Godowsky as a pianist

We all know Godowsky wrote some of the most difficult piano music of all times. This is especially true of the Chopin/Godowsky etudes, the Strauss transcription, the passacaglia, but also a lot of his other pieces. When we read about Godowsky we also read that he was also one of the best pianists of his time.

Still …

We know that Godowsky made many recordings. But very few people have him as a favourite pianists, my impression is actually that most people find his recordings quite dissapointing.

So my question is:

  • Do we know that Godowsky actually played his own compositions, especially the Chopin-etudes in a satisfactory recital manner? and

  • Why did he not record any of his own difficult pieces (such as the Chopin-etudes)?

Any of you have any explanation for this?

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I’m sure he could play the chop-gods at one point, but as far as evidence I can only point to what his contemporaries have said about his mechanism. For example Rubinstein said he’d have to practise for 1000 years (or something like that) to develop such a technique. Horowitz was also extremely impressed with Godowsky (playing in his studio, not in concert), Hofmann also (when hearing Godowsky write Fledermaus). As to the second question, I can only speculate.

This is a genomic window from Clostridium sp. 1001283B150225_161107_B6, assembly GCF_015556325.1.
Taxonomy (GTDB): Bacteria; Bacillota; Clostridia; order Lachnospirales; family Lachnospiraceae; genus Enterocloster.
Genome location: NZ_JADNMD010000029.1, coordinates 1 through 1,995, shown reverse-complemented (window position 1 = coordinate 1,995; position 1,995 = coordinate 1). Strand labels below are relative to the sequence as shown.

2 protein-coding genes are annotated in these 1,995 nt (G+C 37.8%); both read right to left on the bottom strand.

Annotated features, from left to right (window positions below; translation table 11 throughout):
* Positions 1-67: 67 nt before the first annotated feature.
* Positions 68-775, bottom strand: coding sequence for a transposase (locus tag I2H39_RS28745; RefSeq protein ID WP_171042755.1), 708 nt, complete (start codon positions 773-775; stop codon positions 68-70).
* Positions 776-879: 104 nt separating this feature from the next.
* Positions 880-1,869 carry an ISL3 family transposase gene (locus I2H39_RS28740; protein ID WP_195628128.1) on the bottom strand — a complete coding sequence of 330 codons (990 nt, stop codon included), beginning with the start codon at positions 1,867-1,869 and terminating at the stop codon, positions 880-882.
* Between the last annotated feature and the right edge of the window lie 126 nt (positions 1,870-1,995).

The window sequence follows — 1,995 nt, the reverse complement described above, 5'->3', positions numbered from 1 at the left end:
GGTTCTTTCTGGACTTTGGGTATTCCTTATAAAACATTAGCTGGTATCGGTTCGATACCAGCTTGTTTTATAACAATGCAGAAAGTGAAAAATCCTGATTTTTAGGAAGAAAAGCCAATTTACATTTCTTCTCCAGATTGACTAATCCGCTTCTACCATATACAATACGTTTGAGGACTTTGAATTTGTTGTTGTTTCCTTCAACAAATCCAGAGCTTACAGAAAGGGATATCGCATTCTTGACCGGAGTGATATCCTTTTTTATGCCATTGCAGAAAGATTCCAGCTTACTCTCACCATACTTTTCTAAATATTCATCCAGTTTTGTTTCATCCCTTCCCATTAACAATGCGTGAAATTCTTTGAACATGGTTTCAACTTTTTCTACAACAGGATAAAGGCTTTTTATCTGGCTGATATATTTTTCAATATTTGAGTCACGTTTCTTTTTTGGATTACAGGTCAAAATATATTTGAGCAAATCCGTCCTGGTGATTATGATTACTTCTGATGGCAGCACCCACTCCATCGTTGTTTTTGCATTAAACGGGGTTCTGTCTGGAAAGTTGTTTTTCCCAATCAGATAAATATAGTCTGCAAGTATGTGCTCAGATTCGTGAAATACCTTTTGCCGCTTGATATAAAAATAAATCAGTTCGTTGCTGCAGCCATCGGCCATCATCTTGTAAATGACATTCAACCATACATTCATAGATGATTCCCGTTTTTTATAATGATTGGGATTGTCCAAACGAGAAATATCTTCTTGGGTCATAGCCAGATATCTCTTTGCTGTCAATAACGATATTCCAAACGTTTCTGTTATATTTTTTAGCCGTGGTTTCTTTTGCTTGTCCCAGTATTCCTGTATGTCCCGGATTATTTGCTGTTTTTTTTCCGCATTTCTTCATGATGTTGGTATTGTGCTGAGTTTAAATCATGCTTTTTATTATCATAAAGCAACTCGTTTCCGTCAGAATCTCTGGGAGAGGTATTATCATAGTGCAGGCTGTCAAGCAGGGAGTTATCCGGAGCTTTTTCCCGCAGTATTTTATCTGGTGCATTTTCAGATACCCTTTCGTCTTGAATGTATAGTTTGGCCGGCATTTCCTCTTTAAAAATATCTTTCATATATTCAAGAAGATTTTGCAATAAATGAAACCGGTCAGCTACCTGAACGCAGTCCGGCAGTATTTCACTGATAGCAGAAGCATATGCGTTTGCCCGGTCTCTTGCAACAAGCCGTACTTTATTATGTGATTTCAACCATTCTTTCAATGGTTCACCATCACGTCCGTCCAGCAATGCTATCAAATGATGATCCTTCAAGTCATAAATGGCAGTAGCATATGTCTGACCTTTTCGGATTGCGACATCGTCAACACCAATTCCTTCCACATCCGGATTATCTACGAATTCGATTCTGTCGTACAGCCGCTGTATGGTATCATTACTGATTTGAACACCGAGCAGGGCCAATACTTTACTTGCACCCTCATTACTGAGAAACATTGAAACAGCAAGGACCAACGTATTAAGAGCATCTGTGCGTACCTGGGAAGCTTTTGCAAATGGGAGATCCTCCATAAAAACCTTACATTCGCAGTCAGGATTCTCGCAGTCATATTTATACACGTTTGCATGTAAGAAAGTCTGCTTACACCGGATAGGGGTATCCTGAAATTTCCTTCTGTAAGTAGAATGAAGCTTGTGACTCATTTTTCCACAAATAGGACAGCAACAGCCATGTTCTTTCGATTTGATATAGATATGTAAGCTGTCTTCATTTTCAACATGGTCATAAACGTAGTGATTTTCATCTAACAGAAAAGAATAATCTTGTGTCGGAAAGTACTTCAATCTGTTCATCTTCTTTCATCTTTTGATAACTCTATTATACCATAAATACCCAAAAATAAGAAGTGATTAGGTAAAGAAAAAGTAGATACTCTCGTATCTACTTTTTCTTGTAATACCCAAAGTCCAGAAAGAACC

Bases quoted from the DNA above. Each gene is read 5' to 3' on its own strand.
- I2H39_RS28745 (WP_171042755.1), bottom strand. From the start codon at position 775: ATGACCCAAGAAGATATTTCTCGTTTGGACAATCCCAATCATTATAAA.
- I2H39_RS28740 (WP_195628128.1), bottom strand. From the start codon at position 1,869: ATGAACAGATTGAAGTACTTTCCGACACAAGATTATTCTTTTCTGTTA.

Passed down wisdom is that he was paralyzed by the quest for perfection both in recital and in the studio, and that he was something else in private. Exactly how and to what extent his playing changed we’ll never know, but his Grieg Ballade probably gives a pointer. I find his recordings just as dreary as everyone else - except that one, which is wonderful. The neatness is still there, but it’s also proud, mysterious and gripping, and has that uncanny concentration behind it which makes you sit up and listen. If this is the element Hofmann and others talked about when hearing him in private, I really do understand what the fuzz was about.

As to tech what you can discern from his recs is that he had great dexterity and finger independence. Rubinstein described him as a “mechanism”, which is probably a good way of putting it, as opposed to a virtuoso. I imagine he could play the Chop/Gods neatly & cleanly, but I don’t think he was either a Hamelin or a Libetta in them. What wouldn’t I give to hear him toss of a few at a party or similar though. I think they’d have the same kind of silencing concentration as in the Grieg Ballade, and that they’d feel very “inventive”. I don’t think he’d work much with sound or coloristic effects, but would let his writing itself take care of that. But yes I think he could play them, and that he could play them well.

Definitely one of his best recs

Yeah true, I wonder if he did begin to get used to the studio process towards the end. This is his very last recording, and the Grieg Ballade is likewise a late one.

Some people highlight the Schubert songs he recorded too.

Yes I like those too…

He sounde a bit like studio Hofmann.